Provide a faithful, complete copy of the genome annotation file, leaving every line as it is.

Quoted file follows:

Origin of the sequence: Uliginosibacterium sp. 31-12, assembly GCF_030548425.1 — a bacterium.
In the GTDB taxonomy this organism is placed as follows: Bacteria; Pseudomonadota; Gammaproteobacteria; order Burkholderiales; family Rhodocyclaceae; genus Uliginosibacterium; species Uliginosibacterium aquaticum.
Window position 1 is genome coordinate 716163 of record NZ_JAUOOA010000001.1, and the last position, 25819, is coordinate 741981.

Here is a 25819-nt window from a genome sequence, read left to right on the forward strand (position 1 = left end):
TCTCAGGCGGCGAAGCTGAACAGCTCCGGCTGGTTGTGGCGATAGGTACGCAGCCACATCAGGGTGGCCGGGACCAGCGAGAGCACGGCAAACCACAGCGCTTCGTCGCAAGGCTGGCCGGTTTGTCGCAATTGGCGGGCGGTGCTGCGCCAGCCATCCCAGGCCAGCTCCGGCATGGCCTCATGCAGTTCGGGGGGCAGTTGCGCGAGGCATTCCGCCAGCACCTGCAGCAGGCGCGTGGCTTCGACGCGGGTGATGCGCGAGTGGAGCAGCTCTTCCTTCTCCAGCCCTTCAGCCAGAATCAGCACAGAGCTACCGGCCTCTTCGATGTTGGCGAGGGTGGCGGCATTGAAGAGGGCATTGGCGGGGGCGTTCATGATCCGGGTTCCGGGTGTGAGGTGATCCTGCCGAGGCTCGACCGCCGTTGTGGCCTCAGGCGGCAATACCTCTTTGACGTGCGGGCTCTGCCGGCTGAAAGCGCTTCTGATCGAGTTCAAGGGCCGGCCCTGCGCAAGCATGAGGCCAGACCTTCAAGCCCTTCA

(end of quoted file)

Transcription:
Origin of the sequence: Uliginosibacterium sp. 31-12, assembly GCF_030548425.1 — a bacterium.
In the GTDB taxonomy this organism is placed as follows: Bacteria; Pseudomonadota; Gammaproteobacteria; order Burkholderiales; family Rhodocyclaceae; genus Uliginosibacterium; species Uliginosibacterium aquaticum.
Window position 1 is genome coordinate 716163 of record NZ_JAUOOA010000001.1, and the last position, 25819, is coordinate 741981.

Here is a 25819-nt window from a genome sequence, read left to right on the forward strand (position 1 = left end):
TCTCAGGCGGCGAAGCTGAACAGCTCCGGCTGGTTGTGGCGATAGGTACGCAGCCACATCAGGGTGGCCGGGACCAGCGAGAGCACGGCAAACCACAGCGCTTCGTCGCAAGGCTGGCCGGTTTGTCGCAATTGGCGGGCGGTGCTGCGCCAGCCATCCCAGGCCAGCTCCGGCATGGCCTCATGCAGTTCGGGGGGCAGTTGCGCGAGGCATTCCGCCAGCACCTGCAGCAGGCGCGTGGCTTCGACGCGGGTGATGCGCGAGTGGAGCAGCTCTTCCTTCTCCAGCCCTTCAGCCAGAATCAGCACAGAGCTACCGGCCTCTTCGATGTTGGCGAGGGTGGCGGCATTGAAGAGGGCATTGGCGGGGGCGTTCATGATCCGGGTTCCGGGTGTGAGGTGATCCTGCCGAGGCTCGACCGCCGTTGTGGCCTCAGGCGGCAATACCTCTTTGACGTGCGGGCTCTGCCGGCTGAAAGCGCTTCTGATCGAGTTCAAGGGCCGGCCCTGCGCAAGCATGAGGCCAGACCTTCAAGCCCTTCA